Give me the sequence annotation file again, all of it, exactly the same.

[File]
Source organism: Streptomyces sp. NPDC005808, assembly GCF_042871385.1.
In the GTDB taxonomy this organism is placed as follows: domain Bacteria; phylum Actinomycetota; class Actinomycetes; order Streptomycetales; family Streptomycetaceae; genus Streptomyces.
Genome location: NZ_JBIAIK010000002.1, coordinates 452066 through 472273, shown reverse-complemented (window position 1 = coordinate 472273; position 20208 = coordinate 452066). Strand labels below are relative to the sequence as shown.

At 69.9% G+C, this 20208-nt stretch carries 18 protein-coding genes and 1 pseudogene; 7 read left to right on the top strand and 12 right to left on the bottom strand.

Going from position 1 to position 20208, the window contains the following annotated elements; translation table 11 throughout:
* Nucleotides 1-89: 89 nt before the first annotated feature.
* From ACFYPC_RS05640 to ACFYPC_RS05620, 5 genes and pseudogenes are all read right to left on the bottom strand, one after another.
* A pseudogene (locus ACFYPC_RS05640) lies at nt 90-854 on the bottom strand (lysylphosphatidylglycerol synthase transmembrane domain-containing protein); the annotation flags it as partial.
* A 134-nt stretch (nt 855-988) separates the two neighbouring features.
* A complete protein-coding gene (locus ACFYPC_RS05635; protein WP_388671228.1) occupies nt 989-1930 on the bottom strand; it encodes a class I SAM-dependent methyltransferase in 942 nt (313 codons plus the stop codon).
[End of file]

Source organism: Streptomyces sp. NPDC005808, assembly GCF_042871385.1.
In the GTDB taxonomy this organism is placed as follows: domain Bacteria; phylum Actinomycetota; class Actinomycetes; order Streptomycetales; family Streptomycetaceae; genus Streptomyces.
Genome location: NZ_JBIAIK010000002.1, coordinates 452066 through 472273, shown reverse-complemented (window position 1 = coordinate 472273; position 20208 = coordinate 452066). Strand labels below are relative to the sequence as shown.

At 69.9% G+C, this 20208-nt stretch carries 18 protein-coding genes and 1 pseudogene; 7 read left to right on the top strand and 12 right to left on the bottom strand.

Going from position 1 to position 20208, the window contains the following annotated elements; translation table 11 throughout:
* Nucleotides 1-89: 89 nt before the first annotated feature.
* From ACFYPC_RS05640 to ACFYPC_RS05620, 5 genes and pseudogenes are all read right to left on the bottom strand, one after another.
* A pseudogene (locus ACFYPC_RS05640) lies at nt 90-854 on the bottom strand (lysylphosphatidylglycerol synthase transmembrane domain-containing protein); the annotation flags it as partial.
* A 134-nt stretch (nt 855-988) separates the two neighbouring features.
* A complete protein-coding gene (locus ACFYPC_RS05635; protein WP_388671228.1) occupies nt 989-1930 on the bottom strand; it encodes a class I SAM-dependent methyltransferase in 942 nt (313 codons plus the stop codon).